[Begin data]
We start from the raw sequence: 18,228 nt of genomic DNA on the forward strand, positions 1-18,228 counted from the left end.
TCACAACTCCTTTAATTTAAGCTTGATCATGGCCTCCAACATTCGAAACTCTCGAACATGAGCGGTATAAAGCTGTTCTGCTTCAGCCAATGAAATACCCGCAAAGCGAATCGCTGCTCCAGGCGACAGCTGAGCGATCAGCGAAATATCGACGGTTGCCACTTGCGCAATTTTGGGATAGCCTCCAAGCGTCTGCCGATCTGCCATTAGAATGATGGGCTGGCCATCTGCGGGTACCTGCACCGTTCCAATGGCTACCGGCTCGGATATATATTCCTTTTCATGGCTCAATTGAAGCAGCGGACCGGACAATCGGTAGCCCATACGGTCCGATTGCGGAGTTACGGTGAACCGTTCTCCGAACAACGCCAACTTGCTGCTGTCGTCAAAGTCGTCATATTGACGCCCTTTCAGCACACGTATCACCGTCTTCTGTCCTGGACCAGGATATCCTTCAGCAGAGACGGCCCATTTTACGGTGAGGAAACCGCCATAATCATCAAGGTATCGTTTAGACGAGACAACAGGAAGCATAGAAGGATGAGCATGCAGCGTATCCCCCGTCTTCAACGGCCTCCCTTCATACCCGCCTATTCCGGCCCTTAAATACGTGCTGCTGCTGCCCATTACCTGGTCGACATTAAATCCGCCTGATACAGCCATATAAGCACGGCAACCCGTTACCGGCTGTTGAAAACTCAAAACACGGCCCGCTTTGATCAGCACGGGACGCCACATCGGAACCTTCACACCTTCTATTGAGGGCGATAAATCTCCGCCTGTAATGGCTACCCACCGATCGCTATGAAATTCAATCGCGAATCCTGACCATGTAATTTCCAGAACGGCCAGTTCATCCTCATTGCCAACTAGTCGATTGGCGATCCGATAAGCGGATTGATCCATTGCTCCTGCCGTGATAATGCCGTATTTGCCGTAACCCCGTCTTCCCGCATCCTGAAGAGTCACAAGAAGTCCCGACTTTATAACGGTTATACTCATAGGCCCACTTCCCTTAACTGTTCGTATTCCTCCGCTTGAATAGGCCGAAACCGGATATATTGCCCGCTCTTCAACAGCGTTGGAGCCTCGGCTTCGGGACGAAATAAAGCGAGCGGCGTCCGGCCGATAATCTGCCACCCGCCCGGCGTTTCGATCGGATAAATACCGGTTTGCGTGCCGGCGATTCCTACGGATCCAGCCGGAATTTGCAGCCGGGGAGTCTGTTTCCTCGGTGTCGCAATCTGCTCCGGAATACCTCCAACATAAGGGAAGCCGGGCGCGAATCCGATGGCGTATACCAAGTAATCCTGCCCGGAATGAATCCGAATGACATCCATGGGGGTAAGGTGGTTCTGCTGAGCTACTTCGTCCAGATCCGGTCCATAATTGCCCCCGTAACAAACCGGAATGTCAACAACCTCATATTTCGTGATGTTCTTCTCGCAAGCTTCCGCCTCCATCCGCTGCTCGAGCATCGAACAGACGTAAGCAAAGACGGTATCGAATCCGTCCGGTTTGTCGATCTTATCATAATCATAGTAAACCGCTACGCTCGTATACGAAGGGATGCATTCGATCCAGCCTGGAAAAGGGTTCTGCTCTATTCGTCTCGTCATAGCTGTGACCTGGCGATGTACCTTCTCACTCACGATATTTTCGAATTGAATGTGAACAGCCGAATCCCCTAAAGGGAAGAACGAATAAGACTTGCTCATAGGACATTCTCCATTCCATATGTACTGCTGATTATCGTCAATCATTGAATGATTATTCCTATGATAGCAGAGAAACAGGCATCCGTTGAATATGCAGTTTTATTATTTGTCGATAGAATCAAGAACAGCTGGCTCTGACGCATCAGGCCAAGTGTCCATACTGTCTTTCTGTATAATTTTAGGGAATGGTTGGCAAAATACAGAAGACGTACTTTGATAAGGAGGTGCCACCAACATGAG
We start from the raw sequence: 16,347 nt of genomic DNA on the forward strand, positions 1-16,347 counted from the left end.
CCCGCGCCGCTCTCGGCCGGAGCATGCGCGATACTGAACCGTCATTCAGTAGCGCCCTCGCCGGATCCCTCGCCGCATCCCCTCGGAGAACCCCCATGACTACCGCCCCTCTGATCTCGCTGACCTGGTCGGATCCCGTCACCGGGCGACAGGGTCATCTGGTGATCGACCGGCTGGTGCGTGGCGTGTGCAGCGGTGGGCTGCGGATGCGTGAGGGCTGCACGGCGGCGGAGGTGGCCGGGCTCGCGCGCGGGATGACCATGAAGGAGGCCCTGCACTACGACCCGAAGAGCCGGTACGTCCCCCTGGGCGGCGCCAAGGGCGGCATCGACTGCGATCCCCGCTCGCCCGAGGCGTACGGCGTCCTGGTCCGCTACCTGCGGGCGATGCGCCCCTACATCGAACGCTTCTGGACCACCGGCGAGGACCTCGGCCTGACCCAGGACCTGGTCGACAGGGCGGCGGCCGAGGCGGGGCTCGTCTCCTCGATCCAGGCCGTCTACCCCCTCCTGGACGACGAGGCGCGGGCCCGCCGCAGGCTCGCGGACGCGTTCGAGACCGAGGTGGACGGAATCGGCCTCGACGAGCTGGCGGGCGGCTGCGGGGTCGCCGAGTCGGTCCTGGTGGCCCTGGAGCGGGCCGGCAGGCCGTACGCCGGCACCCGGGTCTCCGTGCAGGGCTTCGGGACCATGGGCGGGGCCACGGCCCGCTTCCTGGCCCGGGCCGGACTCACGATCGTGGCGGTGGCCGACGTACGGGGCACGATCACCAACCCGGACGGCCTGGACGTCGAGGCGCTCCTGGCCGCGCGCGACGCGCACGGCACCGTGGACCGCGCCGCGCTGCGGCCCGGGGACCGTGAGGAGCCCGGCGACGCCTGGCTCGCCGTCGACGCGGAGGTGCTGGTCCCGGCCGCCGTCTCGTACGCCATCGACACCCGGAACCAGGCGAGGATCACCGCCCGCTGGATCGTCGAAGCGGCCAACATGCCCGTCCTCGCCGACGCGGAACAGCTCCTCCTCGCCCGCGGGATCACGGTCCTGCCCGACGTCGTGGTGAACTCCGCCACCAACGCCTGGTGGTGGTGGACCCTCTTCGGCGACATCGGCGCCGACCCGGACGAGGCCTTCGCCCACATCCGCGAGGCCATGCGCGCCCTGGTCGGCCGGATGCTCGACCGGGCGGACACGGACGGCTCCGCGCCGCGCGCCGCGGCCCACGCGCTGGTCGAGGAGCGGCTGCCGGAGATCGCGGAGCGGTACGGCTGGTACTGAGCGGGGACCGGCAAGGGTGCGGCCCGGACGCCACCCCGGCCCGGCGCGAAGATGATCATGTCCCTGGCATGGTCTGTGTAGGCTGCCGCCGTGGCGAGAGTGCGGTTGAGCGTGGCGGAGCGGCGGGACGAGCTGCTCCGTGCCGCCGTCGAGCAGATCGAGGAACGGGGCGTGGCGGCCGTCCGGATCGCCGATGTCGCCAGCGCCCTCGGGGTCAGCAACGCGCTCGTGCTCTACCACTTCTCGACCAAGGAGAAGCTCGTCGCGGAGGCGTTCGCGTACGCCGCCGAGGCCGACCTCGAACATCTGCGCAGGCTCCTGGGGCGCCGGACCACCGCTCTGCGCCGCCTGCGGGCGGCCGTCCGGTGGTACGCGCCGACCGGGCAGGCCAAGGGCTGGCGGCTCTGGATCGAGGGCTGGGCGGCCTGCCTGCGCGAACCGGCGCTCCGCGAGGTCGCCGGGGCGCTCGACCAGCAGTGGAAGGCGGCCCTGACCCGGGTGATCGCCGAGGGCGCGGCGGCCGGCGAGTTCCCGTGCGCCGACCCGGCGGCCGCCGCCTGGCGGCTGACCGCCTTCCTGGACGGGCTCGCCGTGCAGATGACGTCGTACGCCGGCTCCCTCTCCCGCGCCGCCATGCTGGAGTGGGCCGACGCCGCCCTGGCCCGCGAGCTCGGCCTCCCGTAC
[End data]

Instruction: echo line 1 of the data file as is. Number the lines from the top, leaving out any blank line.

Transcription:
We start from the raw sequence: 18,228 nt of genomic DNA on the forward strand, positions 1-18,228 counted from the left end.